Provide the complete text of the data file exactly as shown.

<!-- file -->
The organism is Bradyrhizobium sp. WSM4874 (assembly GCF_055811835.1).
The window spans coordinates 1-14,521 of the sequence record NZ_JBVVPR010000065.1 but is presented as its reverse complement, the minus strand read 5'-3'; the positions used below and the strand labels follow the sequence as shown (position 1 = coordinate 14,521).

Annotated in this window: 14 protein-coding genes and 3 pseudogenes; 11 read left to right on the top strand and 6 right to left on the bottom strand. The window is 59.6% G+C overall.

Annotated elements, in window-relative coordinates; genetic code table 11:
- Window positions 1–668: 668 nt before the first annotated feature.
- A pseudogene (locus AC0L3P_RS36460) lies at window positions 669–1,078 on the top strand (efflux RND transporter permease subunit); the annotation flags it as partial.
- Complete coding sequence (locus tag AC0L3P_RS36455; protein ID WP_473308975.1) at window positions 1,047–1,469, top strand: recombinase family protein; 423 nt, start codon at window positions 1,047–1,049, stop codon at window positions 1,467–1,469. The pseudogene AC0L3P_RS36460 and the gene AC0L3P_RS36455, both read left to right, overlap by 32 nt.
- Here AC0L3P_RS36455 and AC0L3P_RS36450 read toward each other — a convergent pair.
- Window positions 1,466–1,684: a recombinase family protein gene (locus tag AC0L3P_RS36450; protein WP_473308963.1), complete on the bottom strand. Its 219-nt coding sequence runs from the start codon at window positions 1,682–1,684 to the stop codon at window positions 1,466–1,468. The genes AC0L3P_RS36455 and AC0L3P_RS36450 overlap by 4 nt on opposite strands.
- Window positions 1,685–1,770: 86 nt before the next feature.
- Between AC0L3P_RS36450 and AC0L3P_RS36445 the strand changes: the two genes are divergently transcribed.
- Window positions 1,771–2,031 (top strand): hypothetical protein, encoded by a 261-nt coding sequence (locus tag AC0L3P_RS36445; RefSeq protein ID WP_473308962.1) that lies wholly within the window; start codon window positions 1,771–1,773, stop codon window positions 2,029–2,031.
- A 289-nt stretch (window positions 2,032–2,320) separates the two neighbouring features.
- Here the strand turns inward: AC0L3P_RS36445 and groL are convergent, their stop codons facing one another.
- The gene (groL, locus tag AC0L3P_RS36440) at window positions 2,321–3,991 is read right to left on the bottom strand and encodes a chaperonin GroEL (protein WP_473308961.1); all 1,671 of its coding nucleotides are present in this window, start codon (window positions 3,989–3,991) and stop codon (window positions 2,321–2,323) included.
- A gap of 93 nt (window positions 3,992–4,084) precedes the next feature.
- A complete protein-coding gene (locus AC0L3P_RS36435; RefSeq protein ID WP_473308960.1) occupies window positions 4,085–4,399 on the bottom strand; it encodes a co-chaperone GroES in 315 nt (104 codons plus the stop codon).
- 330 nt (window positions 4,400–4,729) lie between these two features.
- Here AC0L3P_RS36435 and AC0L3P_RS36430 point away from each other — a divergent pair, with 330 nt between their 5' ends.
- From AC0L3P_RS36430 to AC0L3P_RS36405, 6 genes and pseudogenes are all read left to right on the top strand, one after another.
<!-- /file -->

The organism is Bradyrhizobium sp. WSM4874 (assembly GCF_055811835.1).
The window spans coordinates 1-14,521 of the sequence record NZ_JBVVPR010000065.1 but is presented as its reverse complement, the minus strand read 5'-3'; the positions used below and the strand labels follow the sequence as shown (position 1 = coordinate 14,521).

Annotated in this window: 14 protein-coding genes and 3 pseudogenes; 11 read left to right on the top strand and 6 right to left on the bottom strand. The window is 59.6% G+C overall.

Annotated elements, in window-relative coordinates; genetic code table 11:
- Window positions 1–668: 668 nt before the first annotated feature.
- A pseudogene (locus AC0L3P_RS36460) lies at window positions 669–1,078 on the top strand (efflux RND transporter permease subunit); the annotation flags it as partial.
- Complete coding sequence (locus tag AC0L3P_RS36455; protein ID WP_473308975.1) at window positions 1,047–1,469, top strand: recombinase family protein; 423 nt, start codon at window positions 1,047–1,049, stop codon at window positions 1,467–1,469. The pseudogene AC0L3P_RS36460 and the gene AC0L3P_RS36455, both read left to right, overlap by 32 nt.
- Here AC0L3P_RS36455 and AC0L3P_RS36450 read toward each other — a convergent pair.
- Window positions 1,466–1,684: a recombinase family protein gene (locus tag AC0L3P_RS36450; protein WP_473308963.1), complete on the bottom strand. Its 219-nt coding sequence runs from the start codon at window positions 1,682–1,684 to the stop codon at window positions 1,466–1,468. The genes AC0L3P_RS36455 and AC0L3P_RS36450 overlap by 4 nt on opposite strands.
- Window positions 1,685–1,770: 86 nt before the next feature.
- Between AC0L3P_RS36450 and AC0L3P_RS36445 the strand changes: the two genes are divergently transcribed.
- Window positions 1,771–2,031 (top strand): hypothetical protein, encoded by a 261-nt coding sequence (locus tag AC0L3P_RS36445; RefSeq protein ID WP_473308962.1) that lies wholly within the window; start codon window positions 1,771–1,773, stop codon window positions 2,029–2,031.
- A 289-nt stretch (window positions 2,032–2,320) separates the two neighbouring features.
- Here the strand turns inward: AC0L3P_RS36445 and groL are convergent, their stop codons facing one another.
- The gene (groL, locus tag AC0L3P_RS36440) at window positions 2,321–3,991 is read right to left on the bottom strand and encodes a chaperonin GroEL (protein WP_473308961.1); all 1,671 of its coding nucleotides are present in this window, start codon (window positions 3,989–3,991) and stop codon (window positions 2,321–2,323) included.
- A gap of 93 nt (window positions 3,992–4,084) precedes the next feature.
- A complete protein-coding gene (locus AC0L3P_RS36435; RefSeq protein ID WP_473308960.1) occupies window positions 4,085–4,399 on the bottom strand; it encodes a co-chaperone GroES in 315 nt (104 codons plus the stop codon).
- 330 nt (window positions 4,400–4,729) lie between these two features.
- Here AC0L3P_RS36435 and AC0L3P_RS36430 point away from each other — a divergent pair, with 330 nt between their 5' ends.
- From AC0L3P_RS36430 to AC0L3P_RS36405, 6 genes and pseudogenes are all read left to right on the top strand, one after another.